- Two adults, two kids dead in Dec. 20 Rockford shooting
- Teen in custody following shooting on Crestview
- Man sentenced to 38 years for May 2008 murder
- EarthTalk: Still in denial about climate
- Three female fugitives wanted in New Jersey restaurant theft arrested in Illinois
- Man guilty in 2012 crash into home that injured 8-year-old
- McDonald’s: Federal complaint says company is joint employer
- T-Mobile settlement: $90M for cell phone bill cramming
- Shelter Care Ministries gets $30,000 grant
- Even more dead bees?
Theater Review: Main Street Players of Boone County presents Two By Two
From a small Texas town, we journey to the past to an epic biblical story, Two By TwoNoah and the flood that was sent to destroy mankind. Based on the play, The Flowering Peach by Clifford Odest with music by Richard Rodgers and lyrics by Martin Charnin, it reminds one of the great musicals of the 60s and 70s. The original production starred Danny Kaye as Noah. Roger DeSchepper capably assumes the role of the patriarch. As a descendant of Methuselah, he claims to be 600. God delivers his message, and Noah entreats his three sons, Shem (Gary Sooter), Ham (John Perry), and Japheth (Joel Kleber) to begin construction. Noahs wife, Esther (Karen Manley Kahler) is the peacemaker. Put Him Away, a song that reflects the familys doubts, is well done.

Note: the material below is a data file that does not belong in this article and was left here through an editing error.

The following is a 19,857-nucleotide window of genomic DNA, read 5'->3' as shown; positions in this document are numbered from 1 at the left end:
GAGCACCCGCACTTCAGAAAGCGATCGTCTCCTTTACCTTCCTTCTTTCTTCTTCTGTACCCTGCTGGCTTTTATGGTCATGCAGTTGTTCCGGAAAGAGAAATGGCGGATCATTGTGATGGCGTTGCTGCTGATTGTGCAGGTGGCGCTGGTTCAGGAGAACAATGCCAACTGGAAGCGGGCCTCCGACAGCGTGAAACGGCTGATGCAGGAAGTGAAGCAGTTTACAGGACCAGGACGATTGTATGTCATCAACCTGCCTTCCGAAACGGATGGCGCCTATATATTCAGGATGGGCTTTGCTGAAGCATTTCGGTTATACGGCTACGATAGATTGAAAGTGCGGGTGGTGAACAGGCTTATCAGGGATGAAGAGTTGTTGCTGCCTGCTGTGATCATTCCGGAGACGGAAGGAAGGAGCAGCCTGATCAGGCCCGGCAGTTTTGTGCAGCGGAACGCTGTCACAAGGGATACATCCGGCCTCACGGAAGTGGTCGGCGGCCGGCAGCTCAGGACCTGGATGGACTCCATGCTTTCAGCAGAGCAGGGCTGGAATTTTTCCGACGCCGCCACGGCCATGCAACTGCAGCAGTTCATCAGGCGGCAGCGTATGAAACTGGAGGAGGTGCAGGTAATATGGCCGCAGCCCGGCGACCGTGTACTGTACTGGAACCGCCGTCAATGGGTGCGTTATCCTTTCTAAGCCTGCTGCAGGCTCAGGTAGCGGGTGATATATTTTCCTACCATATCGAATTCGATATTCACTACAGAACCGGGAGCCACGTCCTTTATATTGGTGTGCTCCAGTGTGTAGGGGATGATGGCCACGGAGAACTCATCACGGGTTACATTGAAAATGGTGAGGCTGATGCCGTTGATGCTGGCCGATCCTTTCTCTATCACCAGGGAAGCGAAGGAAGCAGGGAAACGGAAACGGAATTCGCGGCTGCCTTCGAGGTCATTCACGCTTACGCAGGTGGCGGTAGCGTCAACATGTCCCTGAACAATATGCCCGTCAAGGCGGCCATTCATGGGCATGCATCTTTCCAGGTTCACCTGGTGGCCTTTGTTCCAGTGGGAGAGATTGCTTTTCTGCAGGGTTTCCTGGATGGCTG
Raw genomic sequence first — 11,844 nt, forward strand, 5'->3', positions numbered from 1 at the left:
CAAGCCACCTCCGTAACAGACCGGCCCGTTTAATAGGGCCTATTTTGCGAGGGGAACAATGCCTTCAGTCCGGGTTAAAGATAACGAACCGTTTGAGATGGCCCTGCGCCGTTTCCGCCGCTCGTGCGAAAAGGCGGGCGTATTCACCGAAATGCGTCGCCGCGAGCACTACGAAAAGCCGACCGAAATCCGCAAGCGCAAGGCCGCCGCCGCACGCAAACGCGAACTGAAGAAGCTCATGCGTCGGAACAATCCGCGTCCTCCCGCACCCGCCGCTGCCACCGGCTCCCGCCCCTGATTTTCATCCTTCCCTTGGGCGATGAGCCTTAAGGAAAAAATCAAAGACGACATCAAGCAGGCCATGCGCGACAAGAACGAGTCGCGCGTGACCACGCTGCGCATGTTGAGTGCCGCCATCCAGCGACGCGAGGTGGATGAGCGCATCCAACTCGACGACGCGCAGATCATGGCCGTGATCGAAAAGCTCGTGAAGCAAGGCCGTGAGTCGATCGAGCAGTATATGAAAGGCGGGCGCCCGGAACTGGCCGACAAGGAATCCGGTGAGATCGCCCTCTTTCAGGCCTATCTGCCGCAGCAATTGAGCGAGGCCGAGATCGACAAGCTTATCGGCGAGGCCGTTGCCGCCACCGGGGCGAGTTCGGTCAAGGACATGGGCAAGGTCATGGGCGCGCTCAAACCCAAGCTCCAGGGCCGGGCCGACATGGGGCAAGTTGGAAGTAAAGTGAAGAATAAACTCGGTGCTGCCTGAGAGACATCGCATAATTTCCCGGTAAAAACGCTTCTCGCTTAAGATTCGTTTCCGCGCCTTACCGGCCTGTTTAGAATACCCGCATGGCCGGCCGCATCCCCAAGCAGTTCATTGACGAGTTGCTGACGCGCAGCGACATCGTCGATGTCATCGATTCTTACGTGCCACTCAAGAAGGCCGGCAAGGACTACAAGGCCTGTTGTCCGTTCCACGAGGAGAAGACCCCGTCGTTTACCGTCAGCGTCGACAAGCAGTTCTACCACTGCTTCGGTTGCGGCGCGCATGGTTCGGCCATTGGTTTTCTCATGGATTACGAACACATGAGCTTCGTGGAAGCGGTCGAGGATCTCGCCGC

The voices ranged in quality with Cassie Johnson as Rachel and Kleber as Japheth performing I Do Not Know a Day beautifully. Their declaration of love inspired. DeSchepper began rather slowly. I know he portrayed a 600-year-old, but by the time the animals arrived to board the ark, he feels Ninety Again and leaps across the stage.
During intermission, the sound of rain filled the theater, and when Act II opens aboard the ark, we know that a successful voyage has neared its end. Leah (Holly Jo Hegge), Shems wife, and Goldie, the local priestess, complete the cast.
New relationships form, and as the land dries, the future looks bright. Andrea Azar, piano accompanist; Dean Weber, percussion; and Jessie Rappa, guitar/bass, provide the music of Richard Rodgers. As one theater-goer remarked, Not the best songs hes ever written.
The pairs of animals played by young people were cleverly costumed, and local churches provided the biblical garb of the rest of the cast. Definitely a family show, it plays this weekend, Feb. 18-20. Call 229-4444 for ticket information.